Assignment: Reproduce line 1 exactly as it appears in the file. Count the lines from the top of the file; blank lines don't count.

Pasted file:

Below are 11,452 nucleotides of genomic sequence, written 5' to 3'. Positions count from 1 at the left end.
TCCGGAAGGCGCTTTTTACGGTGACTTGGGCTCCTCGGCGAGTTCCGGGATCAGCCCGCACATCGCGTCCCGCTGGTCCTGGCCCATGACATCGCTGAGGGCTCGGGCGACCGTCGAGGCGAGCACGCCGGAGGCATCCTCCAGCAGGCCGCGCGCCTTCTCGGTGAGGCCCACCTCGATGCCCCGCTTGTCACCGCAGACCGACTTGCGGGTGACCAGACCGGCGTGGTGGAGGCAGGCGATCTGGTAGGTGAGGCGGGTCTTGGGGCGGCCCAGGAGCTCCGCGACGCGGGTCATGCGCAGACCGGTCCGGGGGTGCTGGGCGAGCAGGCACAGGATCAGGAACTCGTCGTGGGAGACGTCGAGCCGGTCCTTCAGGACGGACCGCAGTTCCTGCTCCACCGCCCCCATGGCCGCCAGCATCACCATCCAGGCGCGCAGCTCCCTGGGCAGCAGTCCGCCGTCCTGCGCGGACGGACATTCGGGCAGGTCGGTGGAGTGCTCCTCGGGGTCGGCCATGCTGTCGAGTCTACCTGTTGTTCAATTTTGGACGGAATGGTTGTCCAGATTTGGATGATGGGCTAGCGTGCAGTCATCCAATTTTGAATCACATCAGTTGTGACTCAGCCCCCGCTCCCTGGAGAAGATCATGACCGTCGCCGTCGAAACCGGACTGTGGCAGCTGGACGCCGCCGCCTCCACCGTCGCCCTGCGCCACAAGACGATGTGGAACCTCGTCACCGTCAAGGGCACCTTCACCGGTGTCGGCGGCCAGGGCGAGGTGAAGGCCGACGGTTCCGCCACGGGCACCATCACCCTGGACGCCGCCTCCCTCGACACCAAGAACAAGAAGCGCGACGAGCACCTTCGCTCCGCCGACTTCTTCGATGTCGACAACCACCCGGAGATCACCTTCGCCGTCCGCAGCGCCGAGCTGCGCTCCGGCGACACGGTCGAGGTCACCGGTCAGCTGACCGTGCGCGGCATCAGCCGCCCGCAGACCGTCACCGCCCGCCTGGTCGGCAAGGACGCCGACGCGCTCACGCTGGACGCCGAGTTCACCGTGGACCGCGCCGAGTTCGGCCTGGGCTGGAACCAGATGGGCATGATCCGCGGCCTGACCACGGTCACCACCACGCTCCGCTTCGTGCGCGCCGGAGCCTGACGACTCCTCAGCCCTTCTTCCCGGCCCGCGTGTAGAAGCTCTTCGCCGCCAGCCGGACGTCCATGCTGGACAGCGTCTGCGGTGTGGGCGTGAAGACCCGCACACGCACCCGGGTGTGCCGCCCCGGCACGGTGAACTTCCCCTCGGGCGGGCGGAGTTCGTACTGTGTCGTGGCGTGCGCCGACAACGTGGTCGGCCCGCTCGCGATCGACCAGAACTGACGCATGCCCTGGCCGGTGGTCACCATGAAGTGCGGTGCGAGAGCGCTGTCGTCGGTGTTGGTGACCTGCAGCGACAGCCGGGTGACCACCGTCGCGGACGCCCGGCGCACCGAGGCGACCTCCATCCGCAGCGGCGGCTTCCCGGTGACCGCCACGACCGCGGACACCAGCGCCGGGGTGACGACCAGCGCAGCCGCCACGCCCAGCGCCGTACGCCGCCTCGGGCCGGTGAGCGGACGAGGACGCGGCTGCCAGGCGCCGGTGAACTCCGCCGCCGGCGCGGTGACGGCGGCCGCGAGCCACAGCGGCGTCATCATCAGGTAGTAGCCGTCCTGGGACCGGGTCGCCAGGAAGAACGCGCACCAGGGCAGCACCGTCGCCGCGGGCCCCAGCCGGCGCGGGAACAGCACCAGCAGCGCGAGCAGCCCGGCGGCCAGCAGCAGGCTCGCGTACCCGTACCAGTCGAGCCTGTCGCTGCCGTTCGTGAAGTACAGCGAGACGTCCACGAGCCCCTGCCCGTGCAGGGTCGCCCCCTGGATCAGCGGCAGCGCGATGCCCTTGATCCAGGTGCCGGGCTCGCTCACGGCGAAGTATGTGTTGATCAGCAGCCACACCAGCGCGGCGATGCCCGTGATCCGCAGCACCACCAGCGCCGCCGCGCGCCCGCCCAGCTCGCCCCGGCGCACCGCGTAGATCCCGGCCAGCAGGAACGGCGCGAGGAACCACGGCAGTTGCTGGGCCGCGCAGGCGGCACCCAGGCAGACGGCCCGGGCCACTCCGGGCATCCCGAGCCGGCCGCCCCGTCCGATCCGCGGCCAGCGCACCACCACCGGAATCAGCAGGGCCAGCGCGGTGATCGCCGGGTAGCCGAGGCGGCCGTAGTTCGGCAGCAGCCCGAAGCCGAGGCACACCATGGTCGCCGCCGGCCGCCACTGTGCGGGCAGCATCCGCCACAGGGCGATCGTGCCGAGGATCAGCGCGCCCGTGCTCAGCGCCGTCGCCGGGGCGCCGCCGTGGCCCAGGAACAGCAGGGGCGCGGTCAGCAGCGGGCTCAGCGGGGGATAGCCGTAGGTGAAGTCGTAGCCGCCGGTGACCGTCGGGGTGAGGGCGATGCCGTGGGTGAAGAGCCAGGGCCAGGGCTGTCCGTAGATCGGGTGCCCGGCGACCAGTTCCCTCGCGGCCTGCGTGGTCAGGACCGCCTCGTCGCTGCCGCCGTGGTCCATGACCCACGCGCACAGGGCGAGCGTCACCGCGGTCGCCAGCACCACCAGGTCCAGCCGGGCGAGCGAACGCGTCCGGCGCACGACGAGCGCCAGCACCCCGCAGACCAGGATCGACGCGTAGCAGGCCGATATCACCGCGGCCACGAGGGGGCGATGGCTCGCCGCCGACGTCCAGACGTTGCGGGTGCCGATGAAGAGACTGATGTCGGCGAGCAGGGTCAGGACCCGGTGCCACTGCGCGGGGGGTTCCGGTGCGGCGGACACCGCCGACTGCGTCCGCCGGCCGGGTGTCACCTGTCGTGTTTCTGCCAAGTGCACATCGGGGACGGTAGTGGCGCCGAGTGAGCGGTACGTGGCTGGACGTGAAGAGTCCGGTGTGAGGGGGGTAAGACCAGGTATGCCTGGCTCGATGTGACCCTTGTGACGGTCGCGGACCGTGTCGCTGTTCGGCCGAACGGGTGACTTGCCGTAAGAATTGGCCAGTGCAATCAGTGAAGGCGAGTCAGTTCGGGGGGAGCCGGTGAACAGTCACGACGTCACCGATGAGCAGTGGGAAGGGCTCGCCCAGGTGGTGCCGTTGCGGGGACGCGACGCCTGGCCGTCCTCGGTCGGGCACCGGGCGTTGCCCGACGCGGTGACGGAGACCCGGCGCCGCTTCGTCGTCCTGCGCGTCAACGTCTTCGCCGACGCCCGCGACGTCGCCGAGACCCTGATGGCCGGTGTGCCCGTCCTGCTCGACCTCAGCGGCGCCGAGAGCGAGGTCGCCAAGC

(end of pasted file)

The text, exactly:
Below are 11,452 nucleotides of genomic sequence, written 5' to 3'. Positions count from 1 at the left end.